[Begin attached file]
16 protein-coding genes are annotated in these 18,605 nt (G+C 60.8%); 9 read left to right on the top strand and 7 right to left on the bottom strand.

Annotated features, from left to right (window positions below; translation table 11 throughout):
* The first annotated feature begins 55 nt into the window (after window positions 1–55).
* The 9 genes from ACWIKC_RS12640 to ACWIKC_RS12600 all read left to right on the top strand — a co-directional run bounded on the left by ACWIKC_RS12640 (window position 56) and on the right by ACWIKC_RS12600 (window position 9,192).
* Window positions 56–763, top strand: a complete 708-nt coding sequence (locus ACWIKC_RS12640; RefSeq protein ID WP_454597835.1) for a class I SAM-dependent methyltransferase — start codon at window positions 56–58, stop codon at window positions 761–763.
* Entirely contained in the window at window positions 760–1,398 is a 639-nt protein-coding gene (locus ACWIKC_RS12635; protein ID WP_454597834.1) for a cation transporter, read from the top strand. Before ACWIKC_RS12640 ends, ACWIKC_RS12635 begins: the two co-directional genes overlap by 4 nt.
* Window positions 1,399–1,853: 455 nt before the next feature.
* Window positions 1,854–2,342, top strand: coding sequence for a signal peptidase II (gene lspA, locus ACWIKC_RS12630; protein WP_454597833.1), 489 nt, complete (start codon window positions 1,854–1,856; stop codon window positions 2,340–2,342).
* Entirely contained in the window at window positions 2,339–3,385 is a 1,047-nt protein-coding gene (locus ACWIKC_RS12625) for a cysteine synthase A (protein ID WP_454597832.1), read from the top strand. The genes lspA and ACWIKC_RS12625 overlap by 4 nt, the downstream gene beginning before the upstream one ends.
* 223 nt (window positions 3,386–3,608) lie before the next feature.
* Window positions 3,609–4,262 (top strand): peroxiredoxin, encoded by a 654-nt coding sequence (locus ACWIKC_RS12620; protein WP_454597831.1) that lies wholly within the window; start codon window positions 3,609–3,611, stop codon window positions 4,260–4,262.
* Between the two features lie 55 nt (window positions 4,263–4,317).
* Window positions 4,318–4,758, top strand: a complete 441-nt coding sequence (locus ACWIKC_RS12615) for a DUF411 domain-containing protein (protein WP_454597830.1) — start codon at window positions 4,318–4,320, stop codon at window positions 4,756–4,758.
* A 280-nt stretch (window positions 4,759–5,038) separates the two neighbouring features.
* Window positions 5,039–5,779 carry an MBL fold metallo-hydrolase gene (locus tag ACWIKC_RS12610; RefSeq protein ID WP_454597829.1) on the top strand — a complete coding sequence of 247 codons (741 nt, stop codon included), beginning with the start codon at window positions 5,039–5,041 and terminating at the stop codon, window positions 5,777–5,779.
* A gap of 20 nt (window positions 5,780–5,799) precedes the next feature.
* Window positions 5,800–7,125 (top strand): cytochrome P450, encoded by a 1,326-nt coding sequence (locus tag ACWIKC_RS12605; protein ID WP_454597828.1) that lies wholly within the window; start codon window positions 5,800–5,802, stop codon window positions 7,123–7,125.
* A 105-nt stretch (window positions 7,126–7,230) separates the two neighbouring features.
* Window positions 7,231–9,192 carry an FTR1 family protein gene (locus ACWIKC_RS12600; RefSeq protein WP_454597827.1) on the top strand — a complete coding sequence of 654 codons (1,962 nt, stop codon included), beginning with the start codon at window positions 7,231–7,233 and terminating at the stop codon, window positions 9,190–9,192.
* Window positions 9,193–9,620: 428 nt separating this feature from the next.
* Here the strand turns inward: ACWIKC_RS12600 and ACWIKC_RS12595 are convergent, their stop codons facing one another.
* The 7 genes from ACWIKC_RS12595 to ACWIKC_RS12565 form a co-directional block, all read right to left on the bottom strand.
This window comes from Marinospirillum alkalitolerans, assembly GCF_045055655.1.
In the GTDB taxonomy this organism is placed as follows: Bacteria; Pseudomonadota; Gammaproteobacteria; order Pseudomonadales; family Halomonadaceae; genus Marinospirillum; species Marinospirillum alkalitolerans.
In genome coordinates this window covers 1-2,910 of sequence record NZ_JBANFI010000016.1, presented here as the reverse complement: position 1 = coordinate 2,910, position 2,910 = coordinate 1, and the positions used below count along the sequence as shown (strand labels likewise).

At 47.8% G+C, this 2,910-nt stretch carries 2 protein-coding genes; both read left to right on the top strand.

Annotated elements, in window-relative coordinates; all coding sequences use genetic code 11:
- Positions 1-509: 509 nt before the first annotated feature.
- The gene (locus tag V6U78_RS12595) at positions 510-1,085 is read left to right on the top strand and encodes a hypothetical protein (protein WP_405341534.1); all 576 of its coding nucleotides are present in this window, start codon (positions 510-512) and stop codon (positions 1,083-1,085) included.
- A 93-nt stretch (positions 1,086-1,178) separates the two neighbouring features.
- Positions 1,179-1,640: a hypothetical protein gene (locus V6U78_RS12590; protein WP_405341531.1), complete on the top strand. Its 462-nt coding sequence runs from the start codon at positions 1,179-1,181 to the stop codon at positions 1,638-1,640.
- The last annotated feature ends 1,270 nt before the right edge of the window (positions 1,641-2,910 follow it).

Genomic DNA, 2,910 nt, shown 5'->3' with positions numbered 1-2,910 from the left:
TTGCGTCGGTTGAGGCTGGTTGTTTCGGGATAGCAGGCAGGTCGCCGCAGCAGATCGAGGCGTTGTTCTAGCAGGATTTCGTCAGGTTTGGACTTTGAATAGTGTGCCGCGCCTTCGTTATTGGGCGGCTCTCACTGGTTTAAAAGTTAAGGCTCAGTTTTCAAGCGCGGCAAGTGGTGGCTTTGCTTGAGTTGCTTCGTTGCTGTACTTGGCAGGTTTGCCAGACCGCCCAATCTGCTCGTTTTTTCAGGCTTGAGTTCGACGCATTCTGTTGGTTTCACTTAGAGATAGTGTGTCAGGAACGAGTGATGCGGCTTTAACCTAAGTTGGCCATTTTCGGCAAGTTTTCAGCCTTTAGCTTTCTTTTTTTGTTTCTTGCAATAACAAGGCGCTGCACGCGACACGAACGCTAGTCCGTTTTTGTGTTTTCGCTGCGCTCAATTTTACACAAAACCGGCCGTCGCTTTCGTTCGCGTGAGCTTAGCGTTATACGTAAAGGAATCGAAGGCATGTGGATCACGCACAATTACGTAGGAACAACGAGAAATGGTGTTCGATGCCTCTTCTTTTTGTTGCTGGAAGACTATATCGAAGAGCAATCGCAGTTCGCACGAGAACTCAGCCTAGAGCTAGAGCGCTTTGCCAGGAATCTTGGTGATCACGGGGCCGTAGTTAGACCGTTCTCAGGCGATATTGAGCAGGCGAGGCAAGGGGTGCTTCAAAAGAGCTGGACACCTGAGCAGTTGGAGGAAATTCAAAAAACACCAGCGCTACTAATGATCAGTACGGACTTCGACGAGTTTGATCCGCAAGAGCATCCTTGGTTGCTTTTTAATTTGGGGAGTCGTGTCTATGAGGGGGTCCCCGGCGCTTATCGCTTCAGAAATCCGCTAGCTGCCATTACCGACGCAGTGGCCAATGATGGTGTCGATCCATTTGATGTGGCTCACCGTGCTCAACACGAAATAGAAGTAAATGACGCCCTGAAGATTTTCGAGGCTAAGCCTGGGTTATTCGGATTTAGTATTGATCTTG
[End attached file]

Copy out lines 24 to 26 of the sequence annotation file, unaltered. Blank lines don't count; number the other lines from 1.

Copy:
In the GTDB taxonomy this organism is placed as follows: Bacteria; Pseudomonadota; Gammaproteobacteria; order Pseudomonadales; family Halomonadaceae; genus Marinospirillum; species Marinospirillum alkalitolerans.
In genome coordinates this window covers 1-2,910 of sequence record NZ_JBANFI010000016.1, presented here as the reverse complement: position 1 = coordinate 2,910, position 2,910 = coordinate 1, and the positions used below count along the sequence as shown (strand labels likewise).

At 47.8% G+C, this 2,910-nt stretch carries 2 protein-coding genes; both read left to right on the top strand.